This letter was transcribed directly from the internet where it was offered for sale on e-bay in July 2011. It was written by Samuel Williams (1786-1859), an early pioneer in the Buckeye State and the founder of the Methodist Historical Society in Ohio. Samuel was born in Carlisle, Pennsylvania — the son of William Williams (1754-1815) and Margaret Widney (1758-1813) who came to America from County Monaghan, Ireland in September 1784. Samuel came with his parents to Chillicothe, Ross County, Ohio in 1807 and relocated to Cincinnati, Hamilton County, Ohio in 1829, taking the position of chief clerk in the Surveyor General’s Office. Being a devout Methodist and a “gentleman of literary tendencies,” he organized the Western Methodist Historical Society in 1839 and was credited for initiating the Methodist-sponsored “Ladies’ Repository” in which he contributed many articles under the name of “Plebius.”
Samuel Williams was married twice. At the time this letter was written in 1818, he was married to his first wife, Elizabeth Armstrong (1785-1820) and with whom he had four children: Mary Armstrong (1810-1865), Edward Tiffin (1815-1886), Margaret Widney (1817-?), and Elizabeth Jane (1820-1874). His second wife, Margaret Troutner (1787-1879), bore him four more children: William George (1822-1902), Helen Marion (1824-1824), Samuel Wesley (1827-1880), and John Fletcher (1834-1895). These last two sons would graduate from Ohio Wesleyan where Samuel served on the Board of Trustees from the time the college opened in 1842 until his death in 1859.
The letter is addressed to Mrs. Sarah Browne who was, at the time, apparently working in a hatter’s shop in Belfast, Ireland, engaged in the trimming of ladies hats. Whether she eventually came to the United States, I have not yet been able to determine. Though she does not appear to be a close relative of Samuel’s, she seems to be acquainted with his Irish cousins.
The letter suggests that Samuel’s younger brother, George Young Williams (1788-1823) was engaged in the wholesale and retail hat business in Chillicothe in 1818 where he employed several workers, including his wife, the former Mary Thompson (1790-1875). His business was probably located on Water Street, the main market thoroughfare of the city that had served as the Capital of the State until it was relocated to Columbus the year before this letter was written.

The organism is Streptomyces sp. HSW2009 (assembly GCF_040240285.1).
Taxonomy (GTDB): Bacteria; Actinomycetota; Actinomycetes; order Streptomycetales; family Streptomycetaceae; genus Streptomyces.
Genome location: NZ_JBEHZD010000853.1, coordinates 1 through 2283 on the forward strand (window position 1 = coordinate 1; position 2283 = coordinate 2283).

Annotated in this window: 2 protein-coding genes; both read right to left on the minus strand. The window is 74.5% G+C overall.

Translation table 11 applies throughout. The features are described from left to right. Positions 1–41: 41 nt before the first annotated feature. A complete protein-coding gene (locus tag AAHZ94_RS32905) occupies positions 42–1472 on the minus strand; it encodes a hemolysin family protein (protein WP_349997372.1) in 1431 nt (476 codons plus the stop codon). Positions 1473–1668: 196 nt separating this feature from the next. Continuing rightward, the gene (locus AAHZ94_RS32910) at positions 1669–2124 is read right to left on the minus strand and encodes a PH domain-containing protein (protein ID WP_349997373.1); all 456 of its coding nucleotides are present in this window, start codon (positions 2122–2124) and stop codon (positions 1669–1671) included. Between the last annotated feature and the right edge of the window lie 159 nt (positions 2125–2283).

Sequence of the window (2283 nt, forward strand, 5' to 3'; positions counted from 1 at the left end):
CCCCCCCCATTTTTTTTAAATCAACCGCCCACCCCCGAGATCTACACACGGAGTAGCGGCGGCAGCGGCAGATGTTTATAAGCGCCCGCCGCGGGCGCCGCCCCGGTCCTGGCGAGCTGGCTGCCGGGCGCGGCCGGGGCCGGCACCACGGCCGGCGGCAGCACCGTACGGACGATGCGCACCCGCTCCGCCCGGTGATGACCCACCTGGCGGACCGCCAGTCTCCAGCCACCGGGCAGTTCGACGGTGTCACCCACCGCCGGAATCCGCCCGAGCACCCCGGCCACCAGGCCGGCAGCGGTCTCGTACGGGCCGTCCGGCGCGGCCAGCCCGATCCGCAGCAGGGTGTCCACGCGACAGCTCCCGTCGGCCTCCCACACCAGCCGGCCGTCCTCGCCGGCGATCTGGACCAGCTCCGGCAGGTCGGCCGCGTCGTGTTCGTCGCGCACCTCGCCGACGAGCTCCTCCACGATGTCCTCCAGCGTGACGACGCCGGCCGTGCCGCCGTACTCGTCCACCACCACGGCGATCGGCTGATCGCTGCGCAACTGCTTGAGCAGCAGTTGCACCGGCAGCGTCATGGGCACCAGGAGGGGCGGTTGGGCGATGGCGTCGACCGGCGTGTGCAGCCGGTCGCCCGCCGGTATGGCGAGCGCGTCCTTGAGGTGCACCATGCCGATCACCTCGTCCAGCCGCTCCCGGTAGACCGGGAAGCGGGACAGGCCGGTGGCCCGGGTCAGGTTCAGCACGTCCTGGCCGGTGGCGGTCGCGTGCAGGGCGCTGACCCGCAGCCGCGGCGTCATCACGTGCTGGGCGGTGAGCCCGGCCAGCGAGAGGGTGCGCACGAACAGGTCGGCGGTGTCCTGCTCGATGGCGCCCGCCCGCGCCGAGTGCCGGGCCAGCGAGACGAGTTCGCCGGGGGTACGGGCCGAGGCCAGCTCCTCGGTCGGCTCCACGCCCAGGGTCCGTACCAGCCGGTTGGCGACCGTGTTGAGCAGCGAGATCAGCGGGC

Mention is made in the letter of Samuel’s uncle, Matthew Williams (1768-1835) who was born in Lappan Parish Tyhallan, County Monahan, Ireland, and with whom he wished to establish a correspondence and persuade others of his kin to emigrate to the United States. Ancestry records for the Williams family show that Matthew and his wife, Margaret Bell, died in Piqua, Ohio.
The letter is significant in noting that Hezekiah Niles, the popular Baltimore publicist, was as an honorary member of the Western Emigration Society — an organization that attempted to persuade Irish emigrants to take up land in the interior of the United States rather than remain on the eastern seaboard. Unfortunately, many of the Irish emigrants lacked resources to travel inland or to procure property. Some were aided by the aforementioned society. Others, some 3000 of them in 1818, were employed as construction laborers on the Erie Canal. How Samuel Williams came to be an “intimate and highly esteemed friend” of Hezekiah Niles is uncertain though it does appear that Samuel served as an agent in Chillicothe, Ohio, for ordering subscriptions to Niles’ publication of the Weekly Register.